Technology, qualified personnel and having the right partners are all important aspects of business.


Pan-African ambitions

April 3, 2023

Oladiran Fawibe, chairman of International Energy Services Limited (IESL), talks to The Energy Year about the company’s footprint in the Nigerian market, its current contracts and the opportunities it sees ahead. IESL provides engineering design services in African markets.

What is your current footprint in the Nigerian market?
Today we are one of the leading engineering design companies in the country, having experience with and recognition from major players such as ExxonMobil, TotalEnergies, Chevron, Agip, SNEPCo, Seplat Energy and other independent companies. We have entered into an agreement with Doris Engineering, a world-leading design company based in Paris, which has led to the creation of a joint venture called IESL Doris Limited, in which we own 55% equity.
Lately we have developed strong capabilities in supply chain management by partnering with a number of OEMs, with which we work very well. We have now acquired a facility in Calabar where we will be able to assemble some of their equipment.
Another company we have partnered with is STAT Marine, which provides services for the installation and inspection of offshore structures.

Tell us about your current contracts.
We had landed a contract to work on the Bonga field before Covid-19 hit, and once the project resumes, we will be able to not only provide services for topside engineering but because we had worked with Cameron, and General Electric (GE), we can offer subsea solutions as well.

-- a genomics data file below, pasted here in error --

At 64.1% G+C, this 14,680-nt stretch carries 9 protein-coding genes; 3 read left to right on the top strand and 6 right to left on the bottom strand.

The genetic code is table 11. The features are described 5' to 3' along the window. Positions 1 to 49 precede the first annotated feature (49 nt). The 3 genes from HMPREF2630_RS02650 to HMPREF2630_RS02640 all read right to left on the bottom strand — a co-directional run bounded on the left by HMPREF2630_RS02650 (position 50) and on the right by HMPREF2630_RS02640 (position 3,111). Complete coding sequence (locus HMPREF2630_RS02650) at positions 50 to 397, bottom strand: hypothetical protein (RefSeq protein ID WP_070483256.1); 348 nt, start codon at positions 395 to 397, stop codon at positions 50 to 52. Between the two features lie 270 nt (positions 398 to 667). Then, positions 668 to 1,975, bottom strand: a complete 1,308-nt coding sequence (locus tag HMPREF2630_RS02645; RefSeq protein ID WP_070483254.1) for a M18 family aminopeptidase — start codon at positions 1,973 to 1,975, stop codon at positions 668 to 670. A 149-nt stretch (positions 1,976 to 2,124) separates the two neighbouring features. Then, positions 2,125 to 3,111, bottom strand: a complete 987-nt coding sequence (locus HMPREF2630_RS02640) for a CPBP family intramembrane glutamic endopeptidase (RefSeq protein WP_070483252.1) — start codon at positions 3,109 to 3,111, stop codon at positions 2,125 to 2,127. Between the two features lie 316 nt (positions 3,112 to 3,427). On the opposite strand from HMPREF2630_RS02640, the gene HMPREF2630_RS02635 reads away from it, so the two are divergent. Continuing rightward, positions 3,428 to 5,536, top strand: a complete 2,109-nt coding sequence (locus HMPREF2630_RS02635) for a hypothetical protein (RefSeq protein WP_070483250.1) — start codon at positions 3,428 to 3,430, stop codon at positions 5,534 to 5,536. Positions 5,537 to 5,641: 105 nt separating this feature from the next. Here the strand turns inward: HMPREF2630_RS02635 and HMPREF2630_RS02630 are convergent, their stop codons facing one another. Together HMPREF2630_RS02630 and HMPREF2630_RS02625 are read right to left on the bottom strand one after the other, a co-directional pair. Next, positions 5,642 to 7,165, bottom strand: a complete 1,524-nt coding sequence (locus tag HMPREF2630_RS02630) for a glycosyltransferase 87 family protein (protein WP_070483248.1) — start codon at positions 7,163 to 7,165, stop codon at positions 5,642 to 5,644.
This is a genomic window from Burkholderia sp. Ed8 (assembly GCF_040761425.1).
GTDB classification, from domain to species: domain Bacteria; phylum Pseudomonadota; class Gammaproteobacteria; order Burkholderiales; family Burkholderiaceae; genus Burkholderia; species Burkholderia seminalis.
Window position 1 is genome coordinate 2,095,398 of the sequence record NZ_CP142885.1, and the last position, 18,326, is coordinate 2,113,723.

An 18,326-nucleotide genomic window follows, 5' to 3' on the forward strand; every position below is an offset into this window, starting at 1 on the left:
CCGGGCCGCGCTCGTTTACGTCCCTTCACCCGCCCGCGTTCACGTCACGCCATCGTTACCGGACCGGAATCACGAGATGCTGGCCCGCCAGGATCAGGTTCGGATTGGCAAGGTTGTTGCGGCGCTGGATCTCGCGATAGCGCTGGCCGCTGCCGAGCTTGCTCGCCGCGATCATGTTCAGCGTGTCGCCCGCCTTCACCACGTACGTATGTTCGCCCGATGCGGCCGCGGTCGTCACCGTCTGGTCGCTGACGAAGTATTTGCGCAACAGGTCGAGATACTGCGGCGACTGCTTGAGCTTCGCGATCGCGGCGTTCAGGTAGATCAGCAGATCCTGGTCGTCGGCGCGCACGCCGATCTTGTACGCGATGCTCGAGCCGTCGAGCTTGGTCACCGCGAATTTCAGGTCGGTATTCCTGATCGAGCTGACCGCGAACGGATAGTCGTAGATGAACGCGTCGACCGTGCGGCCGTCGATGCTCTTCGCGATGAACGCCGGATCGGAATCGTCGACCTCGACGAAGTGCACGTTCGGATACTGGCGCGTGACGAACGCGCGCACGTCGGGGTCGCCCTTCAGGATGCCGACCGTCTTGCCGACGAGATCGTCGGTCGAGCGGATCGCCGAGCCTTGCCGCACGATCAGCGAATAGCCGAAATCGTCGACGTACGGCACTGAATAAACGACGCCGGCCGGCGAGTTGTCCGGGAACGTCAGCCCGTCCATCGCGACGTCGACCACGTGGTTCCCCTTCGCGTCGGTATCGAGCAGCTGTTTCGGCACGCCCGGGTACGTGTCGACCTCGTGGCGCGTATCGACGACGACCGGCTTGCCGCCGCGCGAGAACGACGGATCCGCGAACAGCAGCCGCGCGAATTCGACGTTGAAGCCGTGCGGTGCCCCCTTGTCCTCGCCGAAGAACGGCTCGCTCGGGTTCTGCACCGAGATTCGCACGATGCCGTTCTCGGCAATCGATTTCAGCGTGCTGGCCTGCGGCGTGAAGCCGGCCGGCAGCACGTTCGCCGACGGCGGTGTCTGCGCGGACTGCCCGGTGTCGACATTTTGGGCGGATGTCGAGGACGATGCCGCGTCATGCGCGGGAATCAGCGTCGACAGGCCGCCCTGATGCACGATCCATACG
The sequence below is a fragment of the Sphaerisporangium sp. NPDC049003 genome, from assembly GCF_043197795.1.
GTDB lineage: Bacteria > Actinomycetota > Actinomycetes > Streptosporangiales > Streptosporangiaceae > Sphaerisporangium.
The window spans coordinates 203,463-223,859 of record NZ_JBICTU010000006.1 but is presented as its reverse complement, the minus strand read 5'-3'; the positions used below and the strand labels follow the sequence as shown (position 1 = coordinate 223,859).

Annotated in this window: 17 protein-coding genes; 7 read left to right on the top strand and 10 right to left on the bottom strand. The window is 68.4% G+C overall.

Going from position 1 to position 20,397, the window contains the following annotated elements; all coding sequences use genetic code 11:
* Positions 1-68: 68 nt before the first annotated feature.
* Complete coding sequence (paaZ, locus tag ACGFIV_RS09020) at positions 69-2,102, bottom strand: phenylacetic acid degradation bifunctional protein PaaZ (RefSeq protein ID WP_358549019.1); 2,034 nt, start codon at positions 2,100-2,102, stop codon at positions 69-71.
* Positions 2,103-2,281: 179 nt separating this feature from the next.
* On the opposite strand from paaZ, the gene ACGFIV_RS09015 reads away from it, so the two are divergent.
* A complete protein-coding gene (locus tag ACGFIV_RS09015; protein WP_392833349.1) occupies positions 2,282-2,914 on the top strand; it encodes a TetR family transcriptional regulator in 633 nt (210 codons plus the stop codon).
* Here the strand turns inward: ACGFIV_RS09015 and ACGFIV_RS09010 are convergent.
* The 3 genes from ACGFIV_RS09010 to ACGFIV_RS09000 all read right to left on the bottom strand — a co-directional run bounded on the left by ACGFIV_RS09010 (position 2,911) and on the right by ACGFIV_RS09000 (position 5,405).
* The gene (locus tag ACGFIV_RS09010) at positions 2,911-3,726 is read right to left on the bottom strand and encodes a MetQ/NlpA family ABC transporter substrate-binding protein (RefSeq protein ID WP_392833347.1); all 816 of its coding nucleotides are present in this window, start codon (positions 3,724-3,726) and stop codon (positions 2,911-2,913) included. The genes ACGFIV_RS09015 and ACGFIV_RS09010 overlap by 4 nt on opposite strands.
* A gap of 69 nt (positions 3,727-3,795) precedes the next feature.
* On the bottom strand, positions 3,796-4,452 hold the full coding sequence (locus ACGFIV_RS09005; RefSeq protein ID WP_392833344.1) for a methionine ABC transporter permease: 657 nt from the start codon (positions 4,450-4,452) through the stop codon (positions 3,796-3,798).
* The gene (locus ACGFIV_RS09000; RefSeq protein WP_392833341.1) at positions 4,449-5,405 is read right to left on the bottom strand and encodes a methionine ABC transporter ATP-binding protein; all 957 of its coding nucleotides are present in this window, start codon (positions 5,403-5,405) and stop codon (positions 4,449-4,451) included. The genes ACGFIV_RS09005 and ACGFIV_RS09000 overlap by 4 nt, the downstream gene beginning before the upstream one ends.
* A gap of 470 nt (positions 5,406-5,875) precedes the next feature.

Regarding our midstream operations, we have started with helping Duport Midstream Company to structure their project in terms of design and project management.
For pipeline works, gas processing plants and modular refineries we are currently working with NNPC subsidiaries such as the NGC and NPDC in their gas development programmes. A further project we are doing in the gas value chain is gas distribution, for both natural gas and LPG.


What opportunities do you see ahead for IESL?
We are in the process of upgrading International Energy Services to make it a full EPC services provider. With the prior experience we have in design as well as procurement through our work with OEMs and our fabrication facility, we are well positioned to become leaders in that sector.
We remain very aggressive regarding chasing opportunities, and more so with IOCs, as they have been present in Nigeria for the past 60 years and have been reliable. We are also looking at the other companies that are increasing their operations, whether on or offshore. We are aiming to take part in the execution of their projects.
There are over 200 tcf [5.66 tcm] of gas reserves in Nigeria, and fossil fuels remain key to our development. Considering this, we are eyeing projects such as gas distribution with mini-LNG. We did a business case for the distribution of about 50 million tonnes of LNG, which will be majorly export oriented, with probably 80% for export, and 20% for local supply. We are currently also looking at some mini-solar grid projects for some state governments.

What are the main challenges you are facing?